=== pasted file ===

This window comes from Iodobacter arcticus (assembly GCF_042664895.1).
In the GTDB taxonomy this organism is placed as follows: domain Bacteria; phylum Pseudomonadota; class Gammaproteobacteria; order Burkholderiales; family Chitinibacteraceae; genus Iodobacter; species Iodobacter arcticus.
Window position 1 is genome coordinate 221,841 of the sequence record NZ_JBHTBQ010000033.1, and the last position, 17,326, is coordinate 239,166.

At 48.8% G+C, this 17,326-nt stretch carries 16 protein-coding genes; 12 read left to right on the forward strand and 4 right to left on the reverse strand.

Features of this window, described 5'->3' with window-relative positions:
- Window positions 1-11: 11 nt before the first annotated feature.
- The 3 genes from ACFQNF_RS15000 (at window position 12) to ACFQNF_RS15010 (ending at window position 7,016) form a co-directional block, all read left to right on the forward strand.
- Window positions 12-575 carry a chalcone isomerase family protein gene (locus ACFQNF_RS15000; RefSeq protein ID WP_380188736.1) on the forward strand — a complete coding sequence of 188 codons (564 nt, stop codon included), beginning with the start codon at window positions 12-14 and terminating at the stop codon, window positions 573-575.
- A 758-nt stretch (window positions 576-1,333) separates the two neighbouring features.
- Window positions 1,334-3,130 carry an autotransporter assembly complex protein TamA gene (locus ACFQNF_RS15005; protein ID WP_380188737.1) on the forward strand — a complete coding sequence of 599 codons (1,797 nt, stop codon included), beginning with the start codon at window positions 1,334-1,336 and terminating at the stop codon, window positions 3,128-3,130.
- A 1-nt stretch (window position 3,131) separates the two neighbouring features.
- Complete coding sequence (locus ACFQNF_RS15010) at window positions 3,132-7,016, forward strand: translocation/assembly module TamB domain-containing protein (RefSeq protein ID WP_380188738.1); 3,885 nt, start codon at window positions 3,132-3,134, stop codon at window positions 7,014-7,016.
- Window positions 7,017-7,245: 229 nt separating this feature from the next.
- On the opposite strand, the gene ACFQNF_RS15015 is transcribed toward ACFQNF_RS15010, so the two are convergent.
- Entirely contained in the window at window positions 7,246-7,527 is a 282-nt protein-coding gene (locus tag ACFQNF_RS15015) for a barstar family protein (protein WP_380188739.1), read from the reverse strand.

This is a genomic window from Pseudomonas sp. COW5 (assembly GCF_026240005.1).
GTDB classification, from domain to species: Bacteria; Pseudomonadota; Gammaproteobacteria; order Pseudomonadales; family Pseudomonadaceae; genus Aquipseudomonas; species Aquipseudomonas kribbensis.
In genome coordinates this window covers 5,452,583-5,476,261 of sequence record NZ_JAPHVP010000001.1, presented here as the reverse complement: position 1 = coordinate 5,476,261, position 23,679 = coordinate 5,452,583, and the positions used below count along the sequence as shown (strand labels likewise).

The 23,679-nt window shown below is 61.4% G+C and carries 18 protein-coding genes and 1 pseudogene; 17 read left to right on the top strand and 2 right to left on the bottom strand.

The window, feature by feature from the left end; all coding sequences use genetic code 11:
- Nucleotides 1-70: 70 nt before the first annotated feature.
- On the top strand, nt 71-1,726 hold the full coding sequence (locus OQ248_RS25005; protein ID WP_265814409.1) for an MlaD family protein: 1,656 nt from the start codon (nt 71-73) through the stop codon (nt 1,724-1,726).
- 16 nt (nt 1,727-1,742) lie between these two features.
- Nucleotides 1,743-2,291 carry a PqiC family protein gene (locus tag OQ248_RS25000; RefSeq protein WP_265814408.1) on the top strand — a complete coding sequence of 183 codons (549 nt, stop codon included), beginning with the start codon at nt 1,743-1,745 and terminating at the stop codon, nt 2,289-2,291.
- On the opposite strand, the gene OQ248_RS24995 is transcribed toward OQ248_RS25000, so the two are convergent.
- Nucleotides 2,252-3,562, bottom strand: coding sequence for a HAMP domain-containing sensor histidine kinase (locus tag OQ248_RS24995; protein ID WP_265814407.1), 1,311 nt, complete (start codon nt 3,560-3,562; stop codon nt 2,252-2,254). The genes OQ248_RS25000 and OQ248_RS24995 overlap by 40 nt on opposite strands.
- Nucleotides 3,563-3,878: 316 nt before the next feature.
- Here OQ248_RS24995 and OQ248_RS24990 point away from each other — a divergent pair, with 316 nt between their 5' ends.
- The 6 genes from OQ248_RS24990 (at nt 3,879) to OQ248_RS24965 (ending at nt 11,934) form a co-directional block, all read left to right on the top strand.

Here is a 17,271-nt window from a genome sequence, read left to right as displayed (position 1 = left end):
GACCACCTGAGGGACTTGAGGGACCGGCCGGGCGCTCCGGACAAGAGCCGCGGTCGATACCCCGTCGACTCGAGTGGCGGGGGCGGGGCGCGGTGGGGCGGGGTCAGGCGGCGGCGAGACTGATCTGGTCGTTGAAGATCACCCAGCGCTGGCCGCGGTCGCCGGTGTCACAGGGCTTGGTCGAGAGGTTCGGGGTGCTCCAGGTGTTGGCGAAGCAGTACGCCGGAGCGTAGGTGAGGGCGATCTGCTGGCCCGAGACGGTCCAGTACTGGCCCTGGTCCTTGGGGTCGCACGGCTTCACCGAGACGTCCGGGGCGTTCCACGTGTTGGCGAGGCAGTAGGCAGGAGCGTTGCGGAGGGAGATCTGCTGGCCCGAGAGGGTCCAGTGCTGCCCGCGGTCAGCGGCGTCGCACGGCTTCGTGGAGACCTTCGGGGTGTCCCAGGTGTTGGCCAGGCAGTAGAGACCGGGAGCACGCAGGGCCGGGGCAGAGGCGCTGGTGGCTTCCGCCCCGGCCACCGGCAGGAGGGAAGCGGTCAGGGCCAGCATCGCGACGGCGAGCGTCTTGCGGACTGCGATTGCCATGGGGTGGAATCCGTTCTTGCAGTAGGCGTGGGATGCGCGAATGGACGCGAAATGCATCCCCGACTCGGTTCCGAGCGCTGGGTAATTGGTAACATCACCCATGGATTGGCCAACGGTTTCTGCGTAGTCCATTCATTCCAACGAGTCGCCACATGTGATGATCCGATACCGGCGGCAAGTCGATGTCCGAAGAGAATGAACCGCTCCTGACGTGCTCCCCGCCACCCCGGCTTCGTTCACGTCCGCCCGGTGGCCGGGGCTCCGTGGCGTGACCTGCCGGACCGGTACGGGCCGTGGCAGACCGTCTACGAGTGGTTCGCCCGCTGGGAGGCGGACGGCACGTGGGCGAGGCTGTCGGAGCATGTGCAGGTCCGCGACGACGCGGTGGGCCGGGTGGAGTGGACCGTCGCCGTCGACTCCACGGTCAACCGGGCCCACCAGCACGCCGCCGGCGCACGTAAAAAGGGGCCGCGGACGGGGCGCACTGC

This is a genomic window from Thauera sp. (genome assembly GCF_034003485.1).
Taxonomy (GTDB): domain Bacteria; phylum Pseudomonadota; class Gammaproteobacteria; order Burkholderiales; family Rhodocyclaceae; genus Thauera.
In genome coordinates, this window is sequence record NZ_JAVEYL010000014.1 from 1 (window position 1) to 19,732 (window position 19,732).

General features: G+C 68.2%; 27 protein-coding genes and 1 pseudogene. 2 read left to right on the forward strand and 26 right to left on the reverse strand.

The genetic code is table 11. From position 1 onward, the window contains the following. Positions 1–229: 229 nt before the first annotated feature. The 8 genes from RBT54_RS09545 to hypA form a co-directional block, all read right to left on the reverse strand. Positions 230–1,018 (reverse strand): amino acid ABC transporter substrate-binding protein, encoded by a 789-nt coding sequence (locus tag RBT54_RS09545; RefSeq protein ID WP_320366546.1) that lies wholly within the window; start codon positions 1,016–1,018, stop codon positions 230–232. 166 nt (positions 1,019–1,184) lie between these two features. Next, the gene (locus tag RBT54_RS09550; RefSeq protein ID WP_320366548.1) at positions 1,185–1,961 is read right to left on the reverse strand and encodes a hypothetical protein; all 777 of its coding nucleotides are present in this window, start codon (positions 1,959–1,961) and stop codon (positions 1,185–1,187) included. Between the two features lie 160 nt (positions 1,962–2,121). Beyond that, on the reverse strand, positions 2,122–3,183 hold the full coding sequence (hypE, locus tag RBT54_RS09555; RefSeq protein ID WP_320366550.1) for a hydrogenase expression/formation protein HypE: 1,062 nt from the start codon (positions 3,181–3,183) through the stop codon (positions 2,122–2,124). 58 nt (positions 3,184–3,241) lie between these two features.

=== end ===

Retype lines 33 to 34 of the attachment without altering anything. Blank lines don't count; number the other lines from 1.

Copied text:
Taxonomy (GTDB): domain Bacteria; phylum Pseudomonadota; class Gammaproteobacteria; order Burkholderiales; family Rhodocyclaceae; genus Thauera.
In genome coordinates, this window is sequence record NZ_JAVEYL010000014.1 from 1 (window position 1) to 19,732 (window position 19,732).